The Pursuit of Excellence Practical steps toward happiness


Freedom begins in the mind

A man lives in the woods removed from society. He pays no taxes, has perfect freedom of speech, can practice his religion as he likes, and nobody tells him what he can and cannot do.

sH1y0Is this man free? Despite the liberty in his external life he suffers daily over the thought of his lost loved ones. He's angry at something his ex-wife said ten years ago. He hates himself for quitting his job.

In the Western world, especially the United States, we place a premium on liberty and freedom. Yet so many people are unhappy. So many people with the OPTION to do literally whatever they can imagine remain in the same deepening groove of a mediocre job, an sexless marriage, dreams unfulfilled for 20 years.

A woman is serving a lifetime prison sentence in a Middle Eastern dungeon for charges we would consider frivolous. She is chained to the wall and whipped daily. She has virtually no freedom in her external world. And yet she remains blissful in most moments because in her mind she is free. Her jailers may eventually take her life, but they cannot take her mind and her forgiveness of her abusers.

Who is free, the man or woman? Freedom is tied more tightly with state of mind than life situation.

The mind can steal your happiness and the mind can liberate you. Every one of us has allowed our mind to limit our freedom despite what is happening with our bodies. The body is of course only a shell, a vehicle for whatever soul/awareness that inhabits it (that's the real you).

As I've argued, your life situation can have great influence over your mood, and often it's more sane to change your situation than to force your mind to bend. But you will be well off remembering that you have a choice, if not the power, to realize complete freedom.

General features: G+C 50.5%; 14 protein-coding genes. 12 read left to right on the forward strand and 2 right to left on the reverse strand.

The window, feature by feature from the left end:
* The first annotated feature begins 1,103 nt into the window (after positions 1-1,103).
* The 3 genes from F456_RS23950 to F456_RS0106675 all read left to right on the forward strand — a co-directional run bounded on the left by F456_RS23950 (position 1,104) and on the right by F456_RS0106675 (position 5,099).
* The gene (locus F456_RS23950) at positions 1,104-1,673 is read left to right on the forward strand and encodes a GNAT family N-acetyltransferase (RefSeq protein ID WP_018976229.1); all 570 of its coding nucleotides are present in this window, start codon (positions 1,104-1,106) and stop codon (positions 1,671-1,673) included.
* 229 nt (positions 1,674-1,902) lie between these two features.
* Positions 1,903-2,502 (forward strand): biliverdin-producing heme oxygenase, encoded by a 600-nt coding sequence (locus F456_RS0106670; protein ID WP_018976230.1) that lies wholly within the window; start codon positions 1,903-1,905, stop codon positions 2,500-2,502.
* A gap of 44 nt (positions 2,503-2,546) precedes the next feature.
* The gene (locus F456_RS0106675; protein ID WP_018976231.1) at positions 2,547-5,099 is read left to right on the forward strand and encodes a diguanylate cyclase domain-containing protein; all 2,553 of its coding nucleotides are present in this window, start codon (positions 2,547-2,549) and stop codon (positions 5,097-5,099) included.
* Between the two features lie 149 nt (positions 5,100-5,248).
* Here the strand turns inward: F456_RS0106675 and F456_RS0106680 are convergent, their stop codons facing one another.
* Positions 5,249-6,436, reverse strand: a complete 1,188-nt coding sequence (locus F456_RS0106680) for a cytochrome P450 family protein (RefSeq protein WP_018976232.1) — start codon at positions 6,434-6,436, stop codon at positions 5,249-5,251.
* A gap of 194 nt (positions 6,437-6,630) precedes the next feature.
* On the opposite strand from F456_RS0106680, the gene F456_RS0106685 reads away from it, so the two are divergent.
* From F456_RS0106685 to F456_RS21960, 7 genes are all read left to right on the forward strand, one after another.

How do we make ourselves so free that our very existence is an act of rebellion? Above all, watch your thoughts. The solution to all problems begins with identifying the problem. These exist as negative thoughts: you're pissed at your boss, your partner, your kid. You're sad that you lost something, broke something, hurt someone. You're kicking yourself that you didn't tell someone you were in love with them.

Whatever the heavy thought, recognize it. Don't judge the emotion or the thought. Just recognize it. Then let it go if you can.

Issue new operating instructions. What works best? Positivity. I can start this new habit, I can talk to that hot barista, I love my life, even though my roommate is a filthy savage.

And the best way to help these new attitudes stick? Get emotional. Use your anger, your excitement, your sadness to tell yourself how it's going to be from now on.

My grandfather loved to tell the story of how he quit smoking one day long before I was born. He went cold turkey and never touched another cigarette. His method? He told himself, "who is in charge, me or the cigarette?"

That might be overly simplistic, but the principle stands. You are in charge of your freedom. Create it.


Trust the Soup

Where does creativity come from? Is beautiful work the fruit of methodical, superior thinking, and grit? Or does it spring effortlessly from some bottomless source, through us, if only we relax enough to let it?

Who cares? Does creativity matter? If you said, 'yes, of course', then you are fortunate. For too much of my life I labeled creativity as a frivolous luxury, the domain of those with too much time on their hands. Written on the surface of my subconscious I saw: 'artist = slacker'.

But I was just jealous.

I approached every task as, well, a task; a puzzle to be solved, a nut to be cracked. One day a friend of a friend said he "felt sorry for fools with no creativity." He was referring to the suited up 9 to 5 types, not knowing I mingled in those ranks. I fumed in silence and labeled him a slacker, at the same time admiring his ceaseless enthusiasm in his work and life.

Over time I lost joy in my own work while taking pride in a reputation as a 'ruthless taskmaster.' I annihilated to-do lists and generated reams of work that wanted to be good, but that lacked... spark. Lifeless progeny.

Ruthless taskmaster lost its appeal.

I thought back on the rare times in my life that I was excited, inspired, and lost in a pursuit. I thought about the time I was compelled to throw a fundraiser concert, to write a sci-fi short story, to start playing piano again, for no apparent reason.